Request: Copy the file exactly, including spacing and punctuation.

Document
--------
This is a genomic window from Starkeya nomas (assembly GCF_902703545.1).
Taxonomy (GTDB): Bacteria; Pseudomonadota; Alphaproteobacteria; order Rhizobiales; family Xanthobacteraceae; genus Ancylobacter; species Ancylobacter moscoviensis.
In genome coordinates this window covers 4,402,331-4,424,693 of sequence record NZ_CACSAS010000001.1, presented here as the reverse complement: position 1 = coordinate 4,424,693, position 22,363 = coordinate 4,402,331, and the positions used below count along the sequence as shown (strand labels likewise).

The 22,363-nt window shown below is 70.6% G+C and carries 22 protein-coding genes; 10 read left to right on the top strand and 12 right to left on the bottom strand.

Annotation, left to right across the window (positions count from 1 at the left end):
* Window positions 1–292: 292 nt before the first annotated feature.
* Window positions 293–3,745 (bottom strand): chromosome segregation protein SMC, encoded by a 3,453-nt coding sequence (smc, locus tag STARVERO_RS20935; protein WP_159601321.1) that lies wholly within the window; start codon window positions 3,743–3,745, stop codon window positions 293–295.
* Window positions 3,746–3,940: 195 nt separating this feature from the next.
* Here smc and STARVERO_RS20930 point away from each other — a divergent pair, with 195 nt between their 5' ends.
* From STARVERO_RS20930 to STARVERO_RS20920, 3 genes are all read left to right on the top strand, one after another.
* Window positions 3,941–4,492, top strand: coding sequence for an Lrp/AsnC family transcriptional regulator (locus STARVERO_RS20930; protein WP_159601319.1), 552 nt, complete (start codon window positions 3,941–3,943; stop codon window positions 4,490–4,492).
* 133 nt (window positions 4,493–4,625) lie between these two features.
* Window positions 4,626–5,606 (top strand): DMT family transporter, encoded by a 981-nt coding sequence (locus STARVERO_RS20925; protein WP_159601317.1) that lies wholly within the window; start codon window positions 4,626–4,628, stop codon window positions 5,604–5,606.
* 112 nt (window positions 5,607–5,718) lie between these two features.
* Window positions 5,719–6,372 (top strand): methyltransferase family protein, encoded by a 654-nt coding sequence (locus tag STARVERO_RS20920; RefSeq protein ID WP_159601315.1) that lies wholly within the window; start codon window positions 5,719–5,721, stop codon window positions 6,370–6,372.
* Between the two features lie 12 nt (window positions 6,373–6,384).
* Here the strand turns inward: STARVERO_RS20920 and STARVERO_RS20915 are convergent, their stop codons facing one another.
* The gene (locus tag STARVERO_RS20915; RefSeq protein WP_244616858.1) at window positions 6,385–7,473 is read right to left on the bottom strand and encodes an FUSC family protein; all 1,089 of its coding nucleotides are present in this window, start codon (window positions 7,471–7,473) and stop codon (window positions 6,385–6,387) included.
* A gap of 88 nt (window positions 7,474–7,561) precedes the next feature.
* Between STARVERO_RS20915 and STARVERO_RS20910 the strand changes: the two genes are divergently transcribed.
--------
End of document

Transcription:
This is a genomic window from Starkeya nomas (assembly GCF_902703545.1).
Taxonomy (GTDB): Bacteria; Pseudomonadota; Alphaproteobacteria; order Rhizobiales; family Xanthobacteraceae; genus Ancylobacter; species Ancylobacter moscoviensis.
In genome coordinates this window covers 4,402,331-4,424,693 of sequence record NZ_CACSAS010000001.1, presented here as the reverse complement: position 1 = coordinate 4,424,693, position 22,363 = coordinate 4,402,331, and the positions used below count along the sequence as shown (strand labels likewise).

The 22,363-nt window shown below is 70.6% G+C and carries 22 protein-coding genes; 10 read left to right on the top strand and 12 right to left on the bottom strand.

Annotation, left to right across the window (positions count from 1 at the left end):
* Window positions 1–292: 292 nt before the first annotated feature.
* Window positions 293–3,745 (bottom strand): chromosome segregation protein SMC, encoded by a 3,453-nt coding sequence (smc, locus tag STARVERO_RS20935; protein WP_159601321.1) that lies wholly within the window; start codon window positions 3,743–3,745, stop codon window positions 293–295.
* Window positions 3,746–3,940: 195 nt separating this feature from the next.
* Here smc and STARVERO_RS20930 point away from each other — a divergent pair, with 195 nt between their 5' ends.
* From STARVERO_RS20930 to STARVERO_RS20920, 3 genes are all read left to right on the top strand, one after another.
* Window positions 3,941–4,492, top strand: coding sequence for an Lrp/AsnC family transcriptional regulator (locus STARVERO_RS20930; protein WP_159601319.1), 552 nt, complete (start codon window positions 3,941–3,943; stop codon window positions 4,490–4,492).
* 133 nt (window positions 4,493–4,625) lie between these two features.
* Window positions 4,626–5,606 (top strand): DMT family transporter, encoded by a 981-nt coding sequence (locus STARVERO_RS20925; protein WP_159601317.1) that lies wholly within the window; start codon window positions 4,626–4,628, stop codon window positions 5,604–5,606.
* 112 nt (window positions 5,607–5,718) lie between these two features.
* Window positions 5,719–6,372 (top strand): methyltransferase family protein, encoded by a 654-nt coding sequence (locus tag STARVERO_RS20920; RefSeq protein ID WP_159601315.1) that lies wholly within the window; start codon window positions 5,719–5,721, stop codon window positions 6,370–6,372.
* Between the two features lie 12 nt (window positions 6,373–6,384).
* Here the strand turns inward: STARVERO_RS20920 and STARVERO_RS20915 are convergent, their stop codons facing one another.
* The gene (locus tag STARVERO_RS20915; RefSeq protein WP_244616858.1) at window positions 6,385–7,473 is read right to left on the bottom strand and encodes an FUSC family protein; all 1,089 of its coding nucleotides are present in this window, start codon (window positions 7,471–7,473) and stop codon (window positions 6,385–6,387) included.
* A gap of 88 nt (window positions 7,474–7,561) precedes the next feature.
* Between STARVERO_RS20915 and STARVERO_RS20910 the strand changes: the two genes are divergently transcribed.